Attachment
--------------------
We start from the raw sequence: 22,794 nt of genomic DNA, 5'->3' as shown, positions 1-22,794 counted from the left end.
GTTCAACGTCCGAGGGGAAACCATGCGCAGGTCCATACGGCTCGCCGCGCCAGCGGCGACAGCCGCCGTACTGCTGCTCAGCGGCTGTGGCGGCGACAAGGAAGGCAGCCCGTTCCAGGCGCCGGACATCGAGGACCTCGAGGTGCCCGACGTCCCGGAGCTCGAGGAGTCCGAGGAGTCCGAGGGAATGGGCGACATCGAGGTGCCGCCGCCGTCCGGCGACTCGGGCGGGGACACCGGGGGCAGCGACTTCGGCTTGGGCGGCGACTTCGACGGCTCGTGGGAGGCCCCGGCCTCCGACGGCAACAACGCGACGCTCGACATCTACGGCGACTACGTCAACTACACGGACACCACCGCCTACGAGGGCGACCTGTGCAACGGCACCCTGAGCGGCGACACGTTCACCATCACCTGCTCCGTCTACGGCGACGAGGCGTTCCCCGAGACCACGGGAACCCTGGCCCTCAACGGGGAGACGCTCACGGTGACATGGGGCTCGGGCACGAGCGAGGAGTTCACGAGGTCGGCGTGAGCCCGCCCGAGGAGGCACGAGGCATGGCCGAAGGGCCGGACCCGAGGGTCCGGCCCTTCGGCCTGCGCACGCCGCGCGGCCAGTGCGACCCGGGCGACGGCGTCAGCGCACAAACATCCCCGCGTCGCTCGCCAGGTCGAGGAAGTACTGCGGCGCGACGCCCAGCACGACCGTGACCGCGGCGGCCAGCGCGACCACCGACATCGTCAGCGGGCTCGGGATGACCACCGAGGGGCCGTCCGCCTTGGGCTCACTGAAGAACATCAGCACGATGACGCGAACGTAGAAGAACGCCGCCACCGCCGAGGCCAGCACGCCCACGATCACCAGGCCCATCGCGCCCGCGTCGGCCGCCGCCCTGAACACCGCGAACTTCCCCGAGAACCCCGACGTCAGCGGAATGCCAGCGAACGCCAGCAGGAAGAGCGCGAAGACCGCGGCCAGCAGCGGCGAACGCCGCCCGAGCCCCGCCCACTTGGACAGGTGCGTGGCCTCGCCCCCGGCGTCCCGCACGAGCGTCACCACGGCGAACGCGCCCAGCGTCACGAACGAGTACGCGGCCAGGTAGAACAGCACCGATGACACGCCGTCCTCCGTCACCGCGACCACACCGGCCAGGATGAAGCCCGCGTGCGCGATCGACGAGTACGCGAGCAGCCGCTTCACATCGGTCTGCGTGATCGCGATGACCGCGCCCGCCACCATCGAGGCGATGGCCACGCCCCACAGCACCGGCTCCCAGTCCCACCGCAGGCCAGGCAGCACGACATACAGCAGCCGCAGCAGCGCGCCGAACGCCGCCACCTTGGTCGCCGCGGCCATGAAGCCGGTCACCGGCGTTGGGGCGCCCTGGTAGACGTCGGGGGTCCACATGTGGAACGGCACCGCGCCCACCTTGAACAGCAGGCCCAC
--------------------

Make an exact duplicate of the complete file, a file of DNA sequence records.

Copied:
We start from the raw sequence: 22,794 nt of genomic DNA, 5'->3' as shown, positions 1-22,794 counted from the left end.
GTTCAACGTCCGAGGGGAAACCATGCGCAGGTCCATACGGCTCGCCGCGCCAGCGGCGACAGCCGCCGTACTGCTGCTCAGCGGCTGTGGCGGCGACAAGGAAGGCAGCCCGTTCCAGGCGCCGGACATCGAGGACCTCGAGGTGCCCGACGTCCCGGAGCTCGAGGAGTCCGAGGAGTCCGAGGGAATGGGCGACATCGAGGTGCCGCCGCCGTCCGGCGACTCGGGCGGGGACACCGGGGGCAGCGACTTCGGCTTGGGCGGCGACTTCGACGGCTCGTGGGAGGCCCCGGCCTCCGACGGCAACAACGCGACGCTCGACATCTACGGCGACTACGTCAACTACACGGACACCACCGCCTACGAGGGCGACCTGTGCAACGGCACCCTGAGCGGCGACACGTTCACCATCACCTGCTCCGTCTACGGCGACGAGGCGTTCCCCGAGACCACGGGAACCCTGGCCCTCAACGGGGAGACGCTCACGGTGACATGGGGCTCGGGCACGAGCGAGGAGTTCACGAGGTCGGCGTGAGCCCGCCCGAGGAGGCACGAGGCATGGCCGAAGGGCCGGACCCGAGGGTCCGGCCCTTCGGCCTGCGCACGCCGCGCGGCCAGTGCGACCCGGGCGACGGCGTCAGCGCACAAACATCCCCGCGTCGCTCGCCAGGTCGAGGAAGTACTGCGGCGCGACGCCCAGCACGACCGTGACCGCGGCGGCCAGCGCGACCACCGACATCGTCAGCGGGCTCGGGATGACCACCGAGGGGCCGTCCGCCTTGGGCTCACTGAAGAACATCAGCACGATGACGCGAACGTAGAAGAACGCCGCCACCGCCGAGGCCAGCACGCCCACGATCACCAGGCCCATCGCGCCCGCGTCGGCCGCCGCCCTGAACACCGCGAACTTCCCCGAGAACCCCGACGTCAGCGGAATGCCAGCGAACGCCAGCAGGAAGAGCGCGAAGACCGCGGCCAGCAGCGGCGAACGCCGCCCGAGCCCCGCCCACTTGGACAGGTGCGTGGCCTCGCCCCCGGCGTCCCGCACGAGCGTCACCACGGCGAACGCGCCCAGCGTCACGAACGAGTACGCGGCCAGGTAGAACAGCACCGATGACACGCCGTCCTCCGTCACCGCGACCACACCGGCCAGGATGAAGCCCGCGTGCGCGATCGACGAGTACGCGAGCAGCCGCTTCACATCGGTCTGCGTGATCGCGATGACCGCGCCCGCCACCATCGAGGCGATGGCCACGCCCCACAGCACCGGCTCCCAGTCCCACCGCAGGCCAGGCAGCACGACATACAGCAGCCGCAGCAGCGCGCCGAACGCCGCCACCTTGGTCGCCGCGGCCATGAAGCCGGTCACCGGCGTTGGGGCGCCCTGGTAGACGTCGGGGGTCCACATGTGGAACGGCACCGCGCCCACCTTGAACAGCAGGCCCAC